It’s difficult to know what effect this level of hearing loss will have on society. We are heading for a generation of thirty year olds who have a hearing capability which we would normally associate with their grandparents.
There’s not a lot of research that I’ve found that addresses the societal cost of hearing loss. A paper by Margaret Wallhagen points out problems with keeping jobs, suggesting that individuals with untreated hearing loss are likely to have a reduced earning capacity, typically losing between $14k and $30k a year. A wider review by The Ear Foundation attempts to put numbers on that for the UK as a whole. It has “no doubt that hearing loss in adulthood has a huge impact on mental health, social life and employment”, suggesting figures of £4 billion for lost earnings, £60 million in increased social care, £76 million in additional GP appointments and an estimated £26 billion representing the burden of reduced quality of life. A larger, Europe-wide review from Bridget Shield looks in more detail at some of the psychosocial effects as well as prevalence, but as with the other reviews, these are mainly based on an elderly population.
It is worrying to contemplate the effect of mass hearing loss across the population starting in people’s late twenties. Even before this kicks in there is evidence that we are losing the power to talk to each other. Sherry Turkle, an anthropologist working at MIT has written several very compelling books about our interactions with technology. Her most recent, “Reclaiming Conversation” examines the way messaging and social media has stopped us talking, with youngsters preferring messaging and the considered construction of personal, online images. If that generation is already slow to gain the power of conversation, then starting to lose their hearing in their early twenties, may mean it never achieves it. We need a wake-up call of similar power to Rachel Carson’s “Silent Spring”, otherwise we could join the robins as we head for a silent summer and autumn.
So how do we find an effective nudge that can modify behaviour? Explanations of decibel levels are hardly compelling , so it needs to be hard hitting. The most effective campaign I’ve seen so far has been from Action on Hearing Loss (formerly the RNID) in the UK. They ran a particularly graphic set of posters targeting young music goers.
The problem is that organisations like this have limited funding. At best, a small percentage of people will see it, and probably only see it over a period of a few short weeks when the campaign is running. The RNID runs an excellent information website at www.loudmusic.org, but it only garners around four comments a year from readers, suggesting it’s not widely used. I suspect that for many teenagers, even with the strength of imagery of this campaign, it won’t stick in the mind the way that Apple’s images do.
This generation is largely untouched by hearing aid advertisements, as most of the industry is still targeting its current demographic. Commercially that makes total sense, as they are their current customers, but it does nothing to make hearing aids relevant to the young. It only reinforces the stigma that if you need one, you must be old.
The one notable exception is a campaign Widex ran in New Zealand. I’d love to know how well that worked.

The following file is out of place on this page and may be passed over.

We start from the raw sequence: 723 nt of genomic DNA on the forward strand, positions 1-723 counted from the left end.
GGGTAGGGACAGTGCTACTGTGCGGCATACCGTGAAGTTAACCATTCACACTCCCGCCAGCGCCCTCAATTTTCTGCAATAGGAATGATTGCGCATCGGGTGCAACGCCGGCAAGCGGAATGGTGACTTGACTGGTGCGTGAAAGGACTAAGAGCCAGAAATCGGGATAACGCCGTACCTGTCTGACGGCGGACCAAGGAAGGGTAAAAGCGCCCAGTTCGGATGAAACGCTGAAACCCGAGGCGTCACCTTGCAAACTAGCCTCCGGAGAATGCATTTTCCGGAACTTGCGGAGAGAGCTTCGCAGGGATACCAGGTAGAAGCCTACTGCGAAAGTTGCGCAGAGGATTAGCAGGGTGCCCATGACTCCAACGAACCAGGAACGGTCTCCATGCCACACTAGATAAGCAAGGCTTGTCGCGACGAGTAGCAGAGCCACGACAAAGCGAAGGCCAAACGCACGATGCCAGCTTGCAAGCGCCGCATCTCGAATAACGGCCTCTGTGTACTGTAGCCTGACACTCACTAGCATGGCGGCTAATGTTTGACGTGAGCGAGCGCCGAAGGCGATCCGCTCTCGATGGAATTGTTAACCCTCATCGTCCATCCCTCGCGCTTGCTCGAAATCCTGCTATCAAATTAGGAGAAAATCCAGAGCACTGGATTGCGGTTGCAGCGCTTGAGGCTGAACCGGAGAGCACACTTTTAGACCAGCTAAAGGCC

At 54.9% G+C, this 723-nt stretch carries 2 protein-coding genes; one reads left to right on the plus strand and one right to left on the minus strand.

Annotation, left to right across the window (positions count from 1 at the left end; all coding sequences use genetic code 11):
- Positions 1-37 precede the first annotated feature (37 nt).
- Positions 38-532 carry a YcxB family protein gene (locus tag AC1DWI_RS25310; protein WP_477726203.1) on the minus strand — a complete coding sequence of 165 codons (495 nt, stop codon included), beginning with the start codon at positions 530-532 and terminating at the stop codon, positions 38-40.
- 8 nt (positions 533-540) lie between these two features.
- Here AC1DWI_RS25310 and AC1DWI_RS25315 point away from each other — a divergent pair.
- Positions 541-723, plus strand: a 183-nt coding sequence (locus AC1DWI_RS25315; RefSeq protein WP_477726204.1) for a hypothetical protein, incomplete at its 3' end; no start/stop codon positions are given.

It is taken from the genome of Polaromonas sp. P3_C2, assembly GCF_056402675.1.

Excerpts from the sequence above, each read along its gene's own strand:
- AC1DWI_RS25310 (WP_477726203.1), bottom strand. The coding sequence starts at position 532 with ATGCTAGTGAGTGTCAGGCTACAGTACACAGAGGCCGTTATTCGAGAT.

Unfortunately, when Widex ran this billboard campaign in 2009, it was one of the most complained about adverts, according to New Zealand’s advertising watchdog. It seems that the public is not ready for hearing aids to be considered fun.
Hence the need for a wake-up call. Hearing loss needs to stop being portrayed as an “end of life” problem and take its place in the regular medical check-ups that are part of normal life. I’m 61. For as long as I can recall I’ve been to see a dentist every six months. Since my late twenties I’ve seen an optician every few years. Yet I’ve never seen an audiologist. I suspect that’s the case for most people.
Hearing loss is no longer just an affliction of old age – it’s something we inflict on ourselves. The industry needs to think harder about the fact that our hearing is for life and needs to be supported throughout that journey. Historically there has been almost no cross over between the companies selling us headsets and those selling us hearing aids, but that should change. There are opportunities for brands on both side of the fence to provide and protect what we hear.
A key part of that will be removing the stigma of hearing aids, promoting hearing to the same level as sight and glasses. That stigma is evidenced by the reaction of those with hearing loss – they generally deny their disability, blaming other people for muttering or talking too quietly, largely because they don’t want to accept they need a hearing aid. If you have a visual problem, you don’t pass the blame by telling people they’re looking indistinct or fuzzy – you go and get glasses. Audiologists and hearing aid manufacturers need to recognise that difference and take a far stronger role in promoting themselves to the public.
It looks as if that change is starting to happen. Starkey, who produced the “if only he could hear..” advert above have just announced that they will be working with Bragi, offering custom versions of the Dash, describing it a hearable which “entertains you, enables you and protects you”.
It is a welcome step. If a cool consumer product can get that message of “protect” across it may start to change behaviour in a way that we have so far failed to achieve. Hopefully other companies will take a similar approach, making the point that hearing is something worth looking after. If they don’t then we are looking at hearing loss becoming a major long term chronic condition for billions of young people, with all of the impact that will have on everyday life and society. It is important that we succeed.